I mentioned in one of my blog posts about how much I enjoyed the “HRDWRKCO” design in Ellen Lupton’s Type On Screen. While googling some of the techniques in the Lynda.com photoshop video, I stumbled upon a blog post explaining how the designer, Josh Brewer, created the original. The post also describes his techniques to ensure it looked good even if there were problems displaying the font he used. He created a website that toggles between the intended fonts and the “backup” fonts to show their minimal differences. Josh is a designer at Twitter and very skilled at using web typography. The blog, on the Typekit website, is a wealth of information on all things web typography. It even brought a very cool and well designed history website to my attention: The Burning of Columbia, South Carolina (150 years ago).
This week’s readings played with a variety of visual effects: Photoshop and images, and color. Much like the readings on fonts, I felt like I knew something about color as I could recognize differences among fonts. But before the past week’s readings I didn’t know how to describe differences in fonts beside the “emotion” they gave to particular text. This week’s readings were similar in that I knew when colors “didn’t look right” but I now have a better vocabulary to describe color relationships than merely what I remember about color wheels from middle school art class. Experimenting with hues and tints provided a much larger field of colors with which I could experiment. Using split complements added an interesting technique for choosing complementary colors that I can use in my image or design work. I intuitively knew that colors opposite of each other on the color wheel “looked right” together, but now I understand why and how to best use them.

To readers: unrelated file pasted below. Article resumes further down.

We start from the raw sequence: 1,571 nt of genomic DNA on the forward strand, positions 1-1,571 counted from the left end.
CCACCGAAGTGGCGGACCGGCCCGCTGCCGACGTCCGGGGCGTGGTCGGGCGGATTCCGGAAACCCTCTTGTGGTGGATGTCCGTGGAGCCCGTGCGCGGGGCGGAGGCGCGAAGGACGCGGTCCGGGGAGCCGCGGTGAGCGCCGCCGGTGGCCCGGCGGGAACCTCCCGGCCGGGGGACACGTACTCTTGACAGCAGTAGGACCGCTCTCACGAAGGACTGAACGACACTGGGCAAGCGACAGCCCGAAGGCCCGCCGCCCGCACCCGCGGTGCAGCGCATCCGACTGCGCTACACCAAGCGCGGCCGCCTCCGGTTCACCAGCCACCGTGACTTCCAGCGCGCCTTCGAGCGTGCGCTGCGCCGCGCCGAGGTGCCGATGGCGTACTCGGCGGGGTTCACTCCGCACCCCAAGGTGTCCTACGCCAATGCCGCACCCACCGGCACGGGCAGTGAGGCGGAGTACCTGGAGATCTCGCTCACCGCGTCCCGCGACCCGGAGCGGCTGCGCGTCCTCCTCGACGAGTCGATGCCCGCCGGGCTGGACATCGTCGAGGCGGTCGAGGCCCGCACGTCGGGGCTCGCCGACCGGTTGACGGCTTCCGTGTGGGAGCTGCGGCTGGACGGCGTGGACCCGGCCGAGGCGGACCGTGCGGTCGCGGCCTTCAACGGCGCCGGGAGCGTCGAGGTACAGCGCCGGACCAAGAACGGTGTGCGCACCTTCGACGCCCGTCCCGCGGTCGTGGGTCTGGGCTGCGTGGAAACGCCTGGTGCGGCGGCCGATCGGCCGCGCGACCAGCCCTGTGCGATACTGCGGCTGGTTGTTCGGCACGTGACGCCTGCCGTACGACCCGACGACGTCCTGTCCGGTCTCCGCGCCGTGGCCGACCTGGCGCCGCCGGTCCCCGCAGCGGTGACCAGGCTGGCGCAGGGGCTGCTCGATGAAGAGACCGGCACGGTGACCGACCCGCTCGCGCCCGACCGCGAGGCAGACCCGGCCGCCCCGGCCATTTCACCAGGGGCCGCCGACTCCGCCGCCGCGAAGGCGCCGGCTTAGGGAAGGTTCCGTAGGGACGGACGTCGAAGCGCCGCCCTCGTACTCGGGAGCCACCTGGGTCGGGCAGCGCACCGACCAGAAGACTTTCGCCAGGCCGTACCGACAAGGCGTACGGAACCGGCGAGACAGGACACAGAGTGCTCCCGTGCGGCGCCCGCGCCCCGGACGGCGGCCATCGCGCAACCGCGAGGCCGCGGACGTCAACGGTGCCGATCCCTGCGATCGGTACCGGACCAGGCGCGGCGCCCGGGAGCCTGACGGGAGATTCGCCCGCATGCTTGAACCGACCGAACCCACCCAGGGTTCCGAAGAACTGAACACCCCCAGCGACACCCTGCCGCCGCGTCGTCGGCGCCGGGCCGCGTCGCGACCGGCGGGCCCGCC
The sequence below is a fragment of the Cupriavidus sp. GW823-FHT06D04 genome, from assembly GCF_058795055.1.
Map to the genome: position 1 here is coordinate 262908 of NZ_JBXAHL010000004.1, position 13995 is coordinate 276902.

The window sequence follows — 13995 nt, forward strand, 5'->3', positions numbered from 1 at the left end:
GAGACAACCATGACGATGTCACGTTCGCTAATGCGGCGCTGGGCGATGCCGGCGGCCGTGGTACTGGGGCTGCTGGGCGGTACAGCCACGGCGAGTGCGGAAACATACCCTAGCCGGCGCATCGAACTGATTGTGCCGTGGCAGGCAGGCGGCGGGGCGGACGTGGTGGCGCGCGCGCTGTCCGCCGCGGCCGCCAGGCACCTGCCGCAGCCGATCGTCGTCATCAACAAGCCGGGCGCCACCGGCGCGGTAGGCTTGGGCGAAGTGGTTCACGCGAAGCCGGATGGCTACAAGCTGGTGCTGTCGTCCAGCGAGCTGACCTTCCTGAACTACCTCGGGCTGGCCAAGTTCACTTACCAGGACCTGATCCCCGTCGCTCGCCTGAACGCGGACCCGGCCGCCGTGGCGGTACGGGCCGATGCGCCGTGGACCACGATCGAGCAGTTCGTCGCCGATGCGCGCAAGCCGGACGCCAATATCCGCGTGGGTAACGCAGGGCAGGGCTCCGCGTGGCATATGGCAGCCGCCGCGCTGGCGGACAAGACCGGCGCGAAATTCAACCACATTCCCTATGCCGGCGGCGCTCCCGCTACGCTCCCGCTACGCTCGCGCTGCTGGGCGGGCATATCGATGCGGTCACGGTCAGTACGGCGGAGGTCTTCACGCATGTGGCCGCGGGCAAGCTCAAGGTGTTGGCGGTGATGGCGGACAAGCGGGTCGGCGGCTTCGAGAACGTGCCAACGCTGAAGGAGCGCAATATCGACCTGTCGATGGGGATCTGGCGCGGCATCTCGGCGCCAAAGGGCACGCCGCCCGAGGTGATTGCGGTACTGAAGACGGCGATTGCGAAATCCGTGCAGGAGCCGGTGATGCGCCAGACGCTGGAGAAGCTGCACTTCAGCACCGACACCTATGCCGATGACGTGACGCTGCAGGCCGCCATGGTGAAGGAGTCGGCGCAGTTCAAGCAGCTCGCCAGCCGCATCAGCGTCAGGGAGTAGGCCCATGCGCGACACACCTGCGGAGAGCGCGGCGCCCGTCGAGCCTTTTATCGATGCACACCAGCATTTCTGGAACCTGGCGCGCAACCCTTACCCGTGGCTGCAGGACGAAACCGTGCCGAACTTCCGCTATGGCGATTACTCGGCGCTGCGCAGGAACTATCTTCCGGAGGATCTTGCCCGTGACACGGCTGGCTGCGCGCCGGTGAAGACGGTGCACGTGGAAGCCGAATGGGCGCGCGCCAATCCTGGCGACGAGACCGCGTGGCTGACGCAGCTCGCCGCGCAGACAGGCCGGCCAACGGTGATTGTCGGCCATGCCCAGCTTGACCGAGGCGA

Beyond just a new color vocabulary, the readings gave me tools to interact with colors for web design. I was able to use the Hex Color Generator to find compatible colors for my portfolio site. I also love using Chrome dev tools in my workflow and lo and behold, colorzilla can provide a lot of these features in my browser. I still feel like I’m not a natural at color, but using tints and hues along with a variety of new web tools has already improved some of my designs.
In this week’s readings, I really enjoyed Ellen Lupton’s Type On Screen chapters about text effects. While I had learned much about font family’s and different typefaces from last week’s readings and Lynda.com tutorials, I figured text effects and usage would be fairly straightforward. There are fewer tools to manipulate text compared to the myriad fonts available, yet these tools can have subtle but just as powerful of an effect on the design’s impact. One of my favorite examples involved a poster for HRDWRKCO on page 67. The space between letters and size of some words waxed and waned to provide a rhythm to the phrase that echoed the rhythm of working hard all day. Simple kerning and font size provided an interesting contrast with great success.
WMATA’s recent campaign to halt sexual harassment in the system uses effective visual design to get noticed among the many other advertisements and cell phone screens in the metro. One particular advertisement caught my eye due to it’s interesting use of text effects. Similar to the HRDWRKCO example, the kerning technique gives the design movement and in this case, a full stop.
The letters are kerned with wide letter spacing leading to a narrow letter spacing to give movement. A lack of focus also adds to this sense of movement. While this was clearly done with design or publisher software, I was able to use some of the techniques mentioned by Lupton and exemplified in this design on my website. Simply adding additional line spacing made a huge difference to my portfolio’s readability. Adding in-line span elements to certain words- letter spacing, bold, or italics, also improved the impact of important words in my content.